But let's look at the other side of this... perhaps it doesn't matter to you that Dan Ferris doesn't care about gold dropping 5% in one day. Good for him. He sounds like a nut on this topic half the time, anyway.
So yes, gold fell from nearly $1,640 an ounce to less than $1,572 an ounce. Gold stocks were hammered. We all took a hit. But look on the bright side. At least you aren't John Paulson...
Paulson, the billionaire fund manager famous for shorting the subprime crisis, turned 56 this week. But we doubt the noted gold bull had time to celebrate...
Paulson was already suffering the worst year of his career (with some of his funds down more than 40%). His one bright spot was his dedicated Gold Fund. His other funds also have gold-denominated shares (meaning you own the fund in terms of gold, not dollars), which alleviated some of the losses.
But as the largest owner of gold exchange-traded fund GLD, his year got worse this week. GLD fell 10% from the end of last month. And all eight of the gold stocks Paulson owns fell with the precious metal... The declines equal a $672.1 million loss for Paulson, assuming his positions stayed constant since September 30.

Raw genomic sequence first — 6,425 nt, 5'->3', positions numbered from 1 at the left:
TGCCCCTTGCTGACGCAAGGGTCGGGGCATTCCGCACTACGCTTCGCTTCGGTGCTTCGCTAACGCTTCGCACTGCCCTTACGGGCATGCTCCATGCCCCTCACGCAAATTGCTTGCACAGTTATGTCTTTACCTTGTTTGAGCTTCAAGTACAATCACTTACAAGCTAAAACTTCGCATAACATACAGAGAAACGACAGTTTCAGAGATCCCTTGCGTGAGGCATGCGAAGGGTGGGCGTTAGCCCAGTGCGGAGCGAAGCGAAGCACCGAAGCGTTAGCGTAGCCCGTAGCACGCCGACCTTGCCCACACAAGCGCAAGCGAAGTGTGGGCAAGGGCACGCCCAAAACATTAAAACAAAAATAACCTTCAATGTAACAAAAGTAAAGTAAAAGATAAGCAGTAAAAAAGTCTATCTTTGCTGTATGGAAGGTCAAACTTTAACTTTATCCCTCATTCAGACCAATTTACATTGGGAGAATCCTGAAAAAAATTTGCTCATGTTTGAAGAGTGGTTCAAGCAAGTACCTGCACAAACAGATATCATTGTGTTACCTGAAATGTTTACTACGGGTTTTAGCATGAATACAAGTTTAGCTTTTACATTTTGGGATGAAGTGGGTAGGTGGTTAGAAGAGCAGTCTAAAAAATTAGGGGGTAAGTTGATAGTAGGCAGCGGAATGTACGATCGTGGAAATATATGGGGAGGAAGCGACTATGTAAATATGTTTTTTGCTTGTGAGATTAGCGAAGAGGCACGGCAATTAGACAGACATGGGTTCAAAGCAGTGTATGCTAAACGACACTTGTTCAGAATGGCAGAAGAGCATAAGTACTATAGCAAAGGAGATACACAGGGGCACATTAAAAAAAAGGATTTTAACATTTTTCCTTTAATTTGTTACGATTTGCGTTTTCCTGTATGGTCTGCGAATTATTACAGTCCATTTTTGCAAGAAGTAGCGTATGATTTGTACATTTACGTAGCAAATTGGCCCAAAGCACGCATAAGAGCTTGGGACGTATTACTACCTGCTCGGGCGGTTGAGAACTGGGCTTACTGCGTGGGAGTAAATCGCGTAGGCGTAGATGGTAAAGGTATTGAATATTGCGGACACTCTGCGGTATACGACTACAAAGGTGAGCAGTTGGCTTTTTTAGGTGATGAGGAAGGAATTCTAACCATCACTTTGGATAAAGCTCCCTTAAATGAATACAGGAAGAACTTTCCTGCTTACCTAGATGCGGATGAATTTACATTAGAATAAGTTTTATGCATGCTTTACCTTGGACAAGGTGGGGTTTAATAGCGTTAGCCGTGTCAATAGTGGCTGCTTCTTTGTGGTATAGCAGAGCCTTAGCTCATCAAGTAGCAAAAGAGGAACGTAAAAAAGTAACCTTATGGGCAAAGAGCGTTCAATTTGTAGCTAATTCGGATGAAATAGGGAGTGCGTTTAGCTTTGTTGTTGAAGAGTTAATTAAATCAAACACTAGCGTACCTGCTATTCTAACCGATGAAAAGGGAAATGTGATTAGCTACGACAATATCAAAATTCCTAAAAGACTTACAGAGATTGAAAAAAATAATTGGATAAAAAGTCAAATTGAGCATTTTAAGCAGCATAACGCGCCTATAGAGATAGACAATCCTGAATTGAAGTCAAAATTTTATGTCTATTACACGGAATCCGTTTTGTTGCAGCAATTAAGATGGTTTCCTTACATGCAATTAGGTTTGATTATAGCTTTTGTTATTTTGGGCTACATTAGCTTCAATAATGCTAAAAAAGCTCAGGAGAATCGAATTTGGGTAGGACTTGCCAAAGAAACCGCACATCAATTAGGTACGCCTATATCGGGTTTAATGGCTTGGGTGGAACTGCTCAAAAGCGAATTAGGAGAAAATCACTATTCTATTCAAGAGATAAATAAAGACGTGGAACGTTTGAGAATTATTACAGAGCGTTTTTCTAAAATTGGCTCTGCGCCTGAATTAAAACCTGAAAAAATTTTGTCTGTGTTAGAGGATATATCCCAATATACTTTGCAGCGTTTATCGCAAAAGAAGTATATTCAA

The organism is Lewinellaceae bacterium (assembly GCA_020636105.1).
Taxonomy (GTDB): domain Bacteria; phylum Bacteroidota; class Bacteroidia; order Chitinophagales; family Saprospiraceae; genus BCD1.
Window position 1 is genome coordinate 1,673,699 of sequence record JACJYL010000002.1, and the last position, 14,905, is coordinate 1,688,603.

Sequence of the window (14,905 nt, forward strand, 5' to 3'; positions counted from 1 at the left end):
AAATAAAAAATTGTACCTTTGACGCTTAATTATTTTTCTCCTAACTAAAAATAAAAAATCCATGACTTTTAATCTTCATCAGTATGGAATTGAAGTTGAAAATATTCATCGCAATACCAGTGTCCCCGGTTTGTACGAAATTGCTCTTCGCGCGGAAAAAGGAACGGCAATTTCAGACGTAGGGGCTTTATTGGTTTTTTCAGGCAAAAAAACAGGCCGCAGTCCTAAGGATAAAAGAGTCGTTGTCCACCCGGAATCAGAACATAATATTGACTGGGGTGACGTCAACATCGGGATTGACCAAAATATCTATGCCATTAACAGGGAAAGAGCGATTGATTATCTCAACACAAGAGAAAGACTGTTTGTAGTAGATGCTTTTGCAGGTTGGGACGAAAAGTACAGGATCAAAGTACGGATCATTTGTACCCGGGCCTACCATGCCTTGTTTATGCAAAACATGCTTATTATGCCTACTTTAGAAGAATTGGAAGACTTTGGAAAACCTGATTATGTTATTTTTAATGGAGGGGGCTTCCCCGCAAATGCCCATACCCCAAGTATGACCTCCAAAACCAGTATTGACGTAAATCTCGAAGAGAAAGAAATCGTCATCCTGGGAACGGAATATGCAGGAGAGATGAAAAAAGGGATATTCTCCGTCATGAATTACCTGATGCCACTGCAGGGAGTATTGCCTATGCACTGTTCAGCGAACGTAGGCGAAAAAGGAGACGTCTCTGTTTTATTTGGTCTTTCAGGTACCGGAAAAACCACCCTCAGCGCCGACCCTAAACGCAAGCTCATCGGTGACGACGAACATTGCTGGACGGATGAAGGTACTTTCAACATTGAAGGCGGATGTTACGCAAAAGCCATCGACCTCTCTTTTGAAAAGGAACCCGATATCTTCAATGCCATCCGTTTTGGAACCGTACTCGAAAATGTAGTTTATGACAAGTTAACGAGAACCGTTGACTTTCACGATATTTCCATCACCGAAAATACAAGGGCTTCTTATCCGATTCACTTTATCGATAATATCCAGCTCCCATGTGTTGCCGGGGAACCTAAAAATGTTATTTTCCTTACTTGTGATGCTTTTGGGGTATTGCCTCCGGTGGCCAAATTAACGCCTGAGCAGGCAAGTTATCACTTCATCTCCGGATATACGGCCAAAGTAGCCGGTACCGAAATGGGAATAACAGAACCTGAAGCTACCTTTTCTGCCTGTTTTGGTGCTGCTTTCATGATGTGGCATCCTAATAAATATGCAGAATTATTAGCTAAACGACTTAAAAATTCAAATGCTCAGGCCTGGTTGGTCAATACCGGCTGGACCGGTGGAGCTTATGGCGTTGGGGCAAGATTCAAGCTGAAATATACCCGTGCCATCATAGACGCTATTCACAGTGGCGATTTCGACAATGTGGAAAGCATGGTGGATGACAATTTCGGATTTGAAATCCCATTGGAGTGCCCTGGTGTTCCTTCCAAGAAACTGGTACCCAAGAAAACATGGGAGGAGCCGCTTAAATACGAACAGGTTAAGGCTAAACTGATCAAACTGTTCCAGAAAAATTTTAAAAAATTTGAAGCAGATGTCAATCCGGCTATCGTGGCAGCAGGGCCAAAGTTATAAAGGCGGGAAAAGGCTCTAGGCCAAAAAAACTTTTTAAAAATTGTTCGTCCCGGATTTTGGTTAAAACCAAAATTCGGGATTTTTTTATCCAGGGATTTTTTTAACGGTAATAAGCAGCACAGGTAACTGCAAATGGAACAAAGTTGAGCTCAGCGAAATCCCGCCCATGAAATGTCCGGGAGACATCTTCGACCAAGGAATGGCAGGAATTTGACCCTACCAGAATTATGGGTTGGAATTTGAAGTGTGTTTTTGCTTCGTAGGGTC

Foreign-owned banks operating in the U.S. suffered the largest drop in deposits in history over the past six months... According to the Federal Reserve, cash on deposit at foreign-owned banks (think Deutsche Bank) fell 25% ($291 billion) to $879 billion from the end of May to the beginning of December. That's the first time deposits have fallen for six consecutive months since 2002.
In total, foreign-owned banks' share of U.S. deposits has fallen from a high of 16.8% in May 2008 to 10.4% in the week ended November 30. And where is all the money going? To JPMorgan Chase. JPMorgan saw deposits increase by $96.9 billion in the third quarter. (Wells Fargo was second with a $57.8 billion increase.) It's ironic that JPMorgan is ramping up its European lending (from $14 billion on June 30 to $15.9 billion as of November 17), while depositor money is fleeing the area.
On the topic of Europe, this week, International Monetary Fund (IMF) chief Christine Lagarde warned the European debt crisis is "escalating," and the crisis will require action from countries outside the European Union (what a subtle plea to the Federal Reserve). Russia said it's considering providing up to $20 billion to the IMF. But we all know who will eventually provide the capital... Fed Chairman "Helicopter Ben" Bernanke... though he's denied this in closed-door meetings with senators...
Senator Bob Corker, a Republican from Tennessee, said Bernanke made it "very clear" in the private meeting that the Fed would not rescue any European financial institutions. Lindsey Graham, a South Carolina Republican, said "[Bernanke] doesn't have the intention or the authority" to bail out countries or banks. We disagree... We find taking the opposite side of anything a government official says is usually a winning bet.
Date Range:12/8/2011 to 12/15/2011
Date Range:12/8/2011 to 12/15/2011